54-40 counts 36 years, 22 albums ahead of 2 hometown gigs
Metro chats with hit B.C. rockers before Vancouver show on Friday and Saturday.
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Type "54-40" in Google; you'll likely get "14" before the numerous achievements of one of the city's most famous — and long-lived — bands.
But 54-40's release Keep on Walking next month also happens to be the quartet's fourteenth full album.
Launched in an East Vancouver bar in 1981, they boast three platinum-selling albums – Dear Dear, Smilin’ Buddha Cabaret, and Trusted By Millions – and one Canadian gold-selling album, Since When.
This year, they were inducted into the Canadian Music Hall of Fame, and their new single, the imminent album's title track, was released in May.
Metro reporter David Ball talked to bassist and co-founder Brad Merritt ahead of Friday and Saturday's shows in his Vancouver hometown, and wanted to know whatever happened to the famous Vancouver neon sign that once appeared on their hit album Smiling Buddha Cabaret.
Here are exerpts of our chat:
Metro: How are you getting ready for your shows?
Brad Merritt: It starts months before we actually play the Commodore Ballroom — what songs we want to bring back, which new songs to play, and how we want to reinterpret any of them. Our little group will have a rehearsal on Thursday in Vancouver. Then Friday we’ll be ready to go!
Wait, you say ‘our little group’ — that’s pretty endearing since you’re obviously so well-known from my generation.
Not to be insular, but we've always done things our own way and for our own reasons. It's not like we're aspiring to something within the industry or out to impress other people — without putting too fine a point on this, we actually do consider ourselves artists.
We write songs and perform them. That is what we do. And we create because we feel compelled to do so. It's not like we're trying to climb up the charts again or sell a bunch of records. We're not trying to become famous —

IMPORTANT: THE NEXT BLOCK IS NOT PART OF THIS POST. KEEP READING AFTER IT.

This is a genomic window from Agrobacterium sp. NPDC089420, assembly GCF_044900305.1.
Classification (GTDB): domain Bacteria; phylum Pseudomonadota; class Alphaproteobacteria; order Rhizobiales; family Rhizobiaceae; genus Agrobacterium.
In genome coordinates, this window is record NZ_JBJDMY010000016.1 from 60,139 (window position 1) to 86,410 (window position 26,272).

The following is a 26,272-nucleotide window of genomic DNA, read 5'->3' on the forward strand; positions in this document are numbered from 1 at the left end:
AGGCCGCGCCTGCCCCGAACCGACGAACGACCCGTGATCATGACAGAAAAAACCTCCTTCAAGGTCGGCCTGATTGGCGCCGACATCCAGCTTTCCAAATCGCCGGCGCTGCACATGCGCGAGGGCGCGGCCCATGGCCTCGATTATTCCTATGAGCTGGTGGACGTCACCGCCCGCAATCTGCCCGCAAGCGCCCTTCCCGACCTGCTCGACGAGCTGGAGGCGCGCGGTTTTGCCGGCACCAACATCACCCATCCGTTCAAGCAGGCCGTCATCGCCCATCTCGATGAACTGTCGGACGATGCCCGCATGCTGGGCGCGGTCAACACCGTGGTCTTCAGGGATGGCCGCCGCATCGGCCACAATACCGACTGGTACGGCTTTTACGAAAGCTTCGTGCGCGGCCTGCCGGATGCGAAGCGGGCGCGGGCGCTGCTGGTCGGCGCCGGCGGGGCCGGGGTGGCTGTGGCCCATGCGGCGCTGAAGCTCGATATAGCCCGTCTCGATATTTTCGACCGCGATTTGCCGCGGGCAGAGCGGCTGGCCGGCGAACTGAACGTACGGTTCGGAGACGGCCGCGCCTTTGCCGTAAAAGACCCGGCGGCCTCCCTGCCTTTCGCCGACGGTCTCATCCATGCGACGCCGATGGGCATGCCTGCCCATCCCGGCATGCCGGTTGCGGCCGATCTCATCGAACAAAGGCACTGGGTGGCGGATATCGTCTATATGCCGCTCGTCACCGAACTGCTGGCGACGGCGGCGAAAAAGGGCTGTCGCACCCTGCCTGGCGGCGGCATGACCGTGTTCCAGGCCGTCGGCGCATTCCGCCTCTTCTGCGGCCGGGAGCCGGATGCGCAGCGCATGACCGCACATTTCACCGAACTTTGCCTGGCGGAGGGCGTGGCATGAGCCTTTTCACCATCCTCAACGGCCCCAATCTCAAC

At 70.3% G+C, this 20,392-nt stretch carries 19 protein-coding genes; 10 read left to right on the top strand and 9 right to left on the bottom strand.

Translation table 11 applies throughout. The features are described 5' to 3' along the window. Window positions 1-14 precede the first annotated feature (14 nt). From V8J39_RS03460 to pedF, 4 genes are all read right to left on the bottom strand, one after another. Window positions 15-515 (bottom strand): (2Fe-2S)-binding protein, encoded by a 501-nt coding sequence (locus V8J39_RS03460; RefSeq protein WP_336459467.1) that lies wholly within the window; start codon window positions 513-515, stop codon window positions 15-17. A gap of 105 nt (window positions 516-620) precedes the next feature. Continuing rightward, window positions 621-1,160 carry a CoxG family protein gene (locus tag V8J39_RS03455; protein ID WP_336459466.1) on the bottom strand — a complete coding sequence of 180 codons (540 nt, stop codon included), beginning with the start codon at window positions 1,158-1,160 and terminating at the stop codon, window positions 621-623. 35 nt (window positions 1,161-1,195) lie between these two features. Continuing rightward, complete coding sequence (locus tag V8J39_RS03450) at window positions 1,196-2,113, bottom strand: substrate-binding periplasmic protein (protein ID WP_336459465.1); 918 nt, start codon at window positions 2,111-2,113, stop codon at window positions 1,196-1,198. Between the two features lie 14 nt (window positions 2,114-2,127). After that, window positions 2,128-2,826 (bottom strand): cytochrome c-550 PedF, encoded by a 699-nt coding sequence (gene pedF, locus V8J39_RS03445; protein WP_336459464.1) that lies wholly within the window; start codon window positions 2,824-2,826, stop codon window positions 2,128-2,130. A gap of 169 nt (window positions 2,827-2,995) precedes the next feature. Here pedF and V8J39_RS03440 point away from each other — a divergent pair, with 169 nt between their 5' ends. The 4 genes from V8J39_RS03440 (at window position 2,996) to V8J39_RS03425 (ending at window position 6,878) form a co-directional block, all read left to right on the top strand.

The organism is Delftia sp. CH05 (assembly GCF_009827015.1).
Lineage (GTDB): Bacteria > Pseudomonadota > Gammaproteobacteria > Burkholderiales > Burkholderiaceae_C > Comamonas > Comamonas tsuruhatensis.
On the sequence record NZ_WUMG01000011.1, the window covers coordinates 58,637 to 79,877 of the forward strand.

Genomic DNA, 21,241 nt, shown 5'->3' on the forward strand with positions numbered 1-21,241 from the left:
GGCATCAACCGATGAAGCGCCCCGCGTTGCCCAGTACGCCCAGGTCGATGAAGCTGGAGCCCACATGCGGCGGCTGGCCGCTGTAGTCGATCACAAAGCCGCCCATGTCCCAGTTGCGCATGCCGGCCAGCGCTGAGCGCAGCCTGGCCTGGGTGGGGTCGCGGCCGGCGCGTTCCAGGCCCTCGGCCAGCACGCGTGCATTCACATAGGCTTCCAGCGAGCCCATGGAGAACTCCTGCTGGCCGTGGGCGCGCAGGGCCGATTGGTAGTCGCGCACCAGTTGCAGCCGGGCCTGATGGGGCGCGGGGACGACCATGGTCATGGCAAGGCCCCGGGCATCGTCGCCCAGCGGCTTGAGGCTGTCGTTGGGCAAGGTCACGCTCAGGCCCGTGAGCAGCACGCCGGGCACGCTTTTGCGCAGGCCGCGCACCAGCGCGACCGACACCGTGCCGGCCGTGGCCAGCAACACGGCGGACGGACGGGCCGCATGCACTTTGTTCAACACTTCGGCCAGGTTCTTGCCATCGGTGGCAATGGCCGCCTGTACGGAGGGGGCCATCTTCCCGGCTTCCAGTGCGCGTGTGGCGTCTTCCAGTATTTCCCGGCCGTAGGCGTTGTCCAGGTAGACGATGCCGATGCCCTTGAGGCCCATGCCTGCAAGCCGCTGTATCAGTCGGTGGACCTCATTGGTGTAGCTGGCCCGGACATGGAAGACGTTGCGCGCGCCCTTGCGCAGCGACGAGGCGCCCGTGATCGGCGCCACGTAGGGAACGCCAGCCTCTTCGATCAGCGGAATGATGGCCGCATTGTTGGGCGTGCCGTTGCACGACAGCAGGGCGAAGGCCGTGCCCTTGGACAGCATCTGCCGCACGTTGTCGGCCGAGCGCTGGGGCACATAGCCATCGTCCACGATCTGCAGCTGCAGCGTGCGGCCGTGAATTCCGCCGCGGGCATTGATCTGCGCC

I guess you’ve done that!
(Laughs). We did that and we’re kind of on the other side of that right now.
Going back to your 1994 Platinum album, Smiling Buddha Cabaret. Have you seen the original venue’s neon sign on display at the Museum of Vancouver?
Actually, we donated that to the City of Vancouver about 10 years ago. In 1993, we read that they’d taken down the sign and it was for sale. So although we didn’t really have any money, we bought it. We were making a very eclectic record, and thought, ‘Let’s call the record that and use this as our art.’
We built a huge road case for it — it cost as much as the sign, about $3,000 — and took it across Canada as the backdrop for most of our shows.
You and Neil have been the backbone of the band from the beginning; you've been through a lot of other members. What makes you not hate each other after all these decades?
Well, he's been angry with me and I've been angry with him. And when we were young, we had a lot of anger! (Laughs). In rehearsals, at least half the time was me and Neil arguing. But then you get tired, and we understand each other better. We've found ways to keep it interesting — and we have a great sense of humour. We're like brothers; he's like family. And more often than not, we actually like each other.
You must be excited about getting into the Canadian Music Hall of Fame?
People who are invested in our songs wanted to see that — and it's happened.
54-40 play the Commodore Ballroom in Vancouver on Friday and Saturday, doors 7 p.m. Tickets for the are $40, more information at the venue's website.